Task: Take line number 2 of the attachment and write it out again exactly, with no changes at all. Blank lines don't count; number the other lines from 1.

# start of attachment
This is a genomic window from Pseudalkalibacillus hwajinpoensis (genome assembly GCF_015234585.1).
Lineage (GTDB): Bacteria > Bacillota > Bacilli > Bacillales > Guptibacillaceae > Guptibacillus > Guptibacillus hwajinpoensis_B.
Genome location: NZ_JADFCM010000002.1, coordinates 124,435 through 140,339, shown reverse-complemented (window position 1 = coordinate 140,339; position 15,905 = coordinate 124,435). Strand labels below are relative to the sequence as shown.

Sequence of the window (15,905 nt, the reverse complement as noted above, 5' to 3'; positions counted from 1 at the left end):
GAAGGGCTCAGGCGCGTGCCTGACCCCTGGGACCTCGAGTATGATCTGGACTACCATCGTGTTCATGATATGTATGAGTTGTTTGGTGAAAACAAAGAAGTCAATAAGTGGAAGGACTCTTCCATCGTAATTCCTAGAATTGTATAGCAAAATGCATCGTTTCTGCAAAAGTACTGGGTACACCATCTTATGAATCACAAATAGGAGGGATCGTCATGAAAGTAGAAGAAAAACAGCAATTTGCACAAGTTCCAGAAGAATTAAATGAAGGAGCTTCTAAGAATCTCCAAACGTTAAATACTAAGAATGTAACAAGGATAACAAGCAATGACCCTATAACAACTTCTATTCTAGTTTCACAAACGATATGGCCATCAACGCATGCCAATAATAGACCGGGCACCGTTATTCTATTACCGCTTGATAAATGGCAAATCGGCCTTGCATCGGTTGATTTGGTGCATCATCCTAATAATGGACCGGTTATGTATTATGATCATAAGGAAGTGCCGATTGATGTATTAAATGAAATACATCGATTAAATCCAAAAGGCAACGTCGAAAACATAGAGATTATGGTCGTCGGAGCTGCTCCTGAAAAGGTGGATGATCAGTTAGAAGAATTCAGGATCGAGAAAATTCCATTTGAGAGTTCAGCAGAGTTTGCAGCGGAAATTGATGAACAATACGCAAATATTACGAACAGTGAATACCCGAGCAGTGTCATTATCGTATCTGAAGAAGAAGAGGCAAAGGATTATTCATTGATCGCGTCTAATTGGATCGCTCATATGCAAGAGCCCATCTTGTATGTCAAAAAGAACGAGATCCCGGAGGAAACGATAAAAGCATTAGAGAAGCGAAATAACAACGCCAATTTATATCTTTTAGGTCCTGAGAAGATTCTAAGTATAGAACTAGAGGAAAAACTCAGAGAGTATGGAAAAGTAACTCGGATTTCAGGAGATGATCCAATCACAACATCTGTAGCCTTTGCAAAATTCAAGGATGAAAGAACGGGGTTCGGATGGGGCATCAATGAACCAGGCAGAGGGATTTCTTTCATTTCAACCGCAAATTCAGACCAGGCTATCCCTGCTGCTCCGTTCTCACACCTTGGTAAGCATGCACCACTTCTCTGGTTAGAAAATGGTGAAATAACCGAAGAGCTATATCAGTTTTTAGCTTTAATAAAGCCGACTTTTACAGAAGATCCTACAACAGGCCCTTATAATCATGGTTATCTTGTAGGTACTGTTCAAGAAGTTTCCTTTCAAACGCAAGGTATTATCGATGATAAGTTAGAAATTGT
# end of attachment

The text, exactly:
Lineage (GTDB): Bacteria > Bacillota > Bacilli > Bacillales > Guptibacillaceae > Guptibacillus > Guptibacillus hwajinpoensis_B.